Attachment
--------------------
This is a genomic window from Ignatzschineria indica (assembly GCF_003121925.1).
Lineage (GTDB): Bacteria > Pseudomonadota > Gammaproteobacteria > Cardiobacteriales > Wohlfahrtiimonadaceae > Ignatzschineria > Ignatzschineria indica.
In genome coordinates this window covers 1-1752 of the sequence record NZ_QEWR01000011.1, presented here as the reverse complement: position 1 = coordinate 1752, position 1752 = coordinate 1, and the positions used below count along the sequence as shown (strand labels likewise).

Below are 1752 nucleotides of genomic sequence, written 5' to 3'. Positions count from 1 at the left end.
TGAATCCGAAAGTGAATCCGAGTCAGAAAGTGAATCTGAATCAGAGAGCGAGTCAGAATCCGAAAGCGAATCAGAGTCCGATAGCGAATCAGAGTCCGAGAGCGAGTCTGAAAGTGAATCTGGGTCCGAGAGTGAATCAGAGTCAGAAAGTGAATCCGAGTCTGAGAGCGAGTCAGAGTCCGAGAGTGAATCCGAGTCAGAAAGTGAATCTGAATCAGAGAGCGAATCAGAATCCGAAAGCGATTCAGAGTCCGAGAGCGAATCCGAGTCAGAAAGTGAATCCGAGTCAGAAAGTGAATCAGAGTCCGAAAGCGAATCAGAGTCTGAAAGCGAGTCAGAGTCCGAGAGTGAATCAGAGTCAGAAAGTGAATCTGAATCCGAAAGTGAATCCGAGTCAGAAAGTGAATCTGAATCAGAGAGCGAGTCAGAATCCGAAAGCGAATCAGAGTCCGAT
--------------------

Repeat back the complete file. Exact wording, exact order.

This is a genomic window from Ignatzschineria indica (assembly GCF_003121925.1).
Lineage (GTDB): Bacteria > Pseudomonadota > Gammaproteobacteria > Cardiobacteriales > Wohlfahrtiimonadaceae > Ignatzschineria > Ignatzschineria indica.
In genome coordinates this window covers 1-1752 of the sequence record NZ_QEWR01000011.1, presented here as the reverse complement: position 1 = coordinate 1752, position 1752 = coordinate 1, and the positions used below count along the sequence as shown (strand labels likewise).

Below are 1752 nucleotides of genomic sequence, written 5' to 3'. Positions count from 1 at the left end.
TGAATCCGAAAGTGAATCCGAGTCAGAAAGTGAATCTGAATCAGAGAGCGAGTCAGAATCCGAAAGCGAATCAGAGTCCGATAGCGAATCAGAGTCCGAGAGCGAGTCTGAAAGTGAATCTGGGTCCGAGAGTGAATCAGAGTCAGAAAGTGAATCCGAGTCTGAGAGCGAGTCAGAGTCCGAGAGTGAATCCGAGTCAGAAAGTGAATCTGAATCAGAGAGCGAATCAGAATCCGAAAGCGATTCAGAGTCCGAGAGCGAATCCGAGTCAGAAAGTGAATCCGAGTCAGAAAGTGAATCAGAGTCCGAAAGCGAATCAGAGTCTGAAAGCGAGTCAGAGTCCGAGAGTGAATCAGAGTCAGAAAGTGAATCTGAATCCGAAAGTGAATCCGAGTCAGAAAGTGAATCTGAATCAGAGAGCGAGTCAGAATCCGAAAGCGAATCAGAGTCCGAT